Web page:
When I was younger, one of my favorite daydreams was that I was a woman back in the frontier days. I spent hours day dreaming about the adventures I’d have traveling across the country in a covered wagon. I’d see all sorts of exciting people and places. I’d get to cook over an open fire and sleep outside under the stars. Of course, that all sounds like an amazing adventure until you take into consideration the heat, storms, bugs, sickness, and danger that was all too common during that time period. That time period has always continued to be one of my favorites and when my husband and I considered setting up our own homestead in rural Vermont, it gave me a thrill to know that in a small way, I was experiencing a few things that these women did.
Women of the Frontier: 16 Tales of Trailblazing Homesteaders, Entrepreneurs, and Rabble-Rousers by Brandon Marie Miller contains stories of women who set off from their homes to cross the country to what they hoped would be a better life. These stories are compiled by Miller based on her collection of journal entries, letters home, and song lyrics written by women who made this journey. The book contains abridged biographies, striking period photos, and a variety of resources that can be used for further study of this time period.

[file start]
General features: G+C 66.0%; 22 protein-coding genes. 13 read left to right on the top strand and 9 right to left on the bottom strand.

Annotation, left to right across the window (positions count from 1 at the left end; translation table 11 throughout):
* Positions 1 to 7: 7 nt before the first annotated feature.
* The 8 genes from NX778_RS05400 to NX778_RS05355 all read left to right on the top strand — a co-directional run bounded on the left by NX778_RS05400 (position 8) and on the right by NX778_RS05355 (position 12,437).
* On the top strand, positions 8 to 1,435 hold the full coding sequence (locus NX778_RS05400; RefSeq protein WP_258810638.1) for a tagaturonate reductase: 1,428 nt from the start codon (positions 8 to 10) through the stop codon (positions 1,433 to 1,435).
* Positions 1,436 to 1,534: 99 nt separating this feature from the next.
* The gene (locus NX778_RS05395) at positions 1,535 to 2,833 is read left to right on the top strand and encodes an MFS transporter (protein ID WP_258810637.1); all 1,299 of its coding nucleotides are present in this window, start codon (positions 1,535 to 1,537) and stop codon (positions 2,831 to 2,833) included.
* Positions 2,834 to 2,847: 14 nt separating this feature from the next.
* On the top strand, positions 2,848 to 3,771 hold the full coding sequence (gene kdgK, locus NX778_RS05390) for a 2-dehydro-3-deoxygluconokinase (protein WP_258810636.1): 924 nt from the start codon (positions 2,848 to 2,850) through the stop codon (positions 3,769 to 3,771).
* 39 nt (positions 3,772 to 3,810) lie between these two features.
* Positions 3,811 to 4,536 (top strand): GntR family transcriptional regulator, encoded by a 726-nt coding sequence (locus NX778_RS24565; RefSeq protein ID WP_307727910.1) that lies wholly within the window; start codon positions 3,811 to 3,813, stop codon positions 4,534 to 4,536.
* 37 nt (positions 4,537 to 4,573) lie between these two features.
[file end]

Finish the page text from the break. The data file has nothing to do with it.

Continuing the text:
When I think of women of the frontier, I think of the women who traveled along with their husbands. However, there were a number who were single who traveled alone either in search of a new life or in hopes of adventure. The stories included in this book include those of women in different circumstances who were traveling for different reasons. You learn to see the trip through their eyes, which is often quite different than the trip through the eyes of a man. Women faced many challenges while on this trek, including caring for children, preparing meals, taking care of laundry, and other types of women’s work. They were responsible for caring for the young and sick even when they were sick themselves. Many women traveled across country while pregnant and gave birth on the trip. I cannot imagine how difficult it was to not only give birth and care for a newborn while traveling but to also be responsible for six or seven other children and all of the chores at the same time.
The author shows you the impact that pioneers had on the people who already lived in the area including the Native Americans and people of Spanish descent. This includes competition for resources, culture clash, and illness. You will also learn about the work of Susette LaFlesche and Sarah Winnemucca, who fought the government’s treatment of the American Indians. The stories of these women take place mostly during the 1840s and 1880s and include well known women like Carry Nation, Margaret Reed (Donner Party), and Susette LaFlesche, who is well known for her work championing the cause of the Native Americans.
Women of the Frontier is a fascinating read for anyone who has an interest in that time period. I love seeing the trip through the eyes of a woman and this book definitely gave me a clearer understanding of the challenges and hardships that a woman had to face during that time. There are a great number of black and white photographs throughout the book that really helped me visualize their lives. This is a definite must read.Powered by Sidelines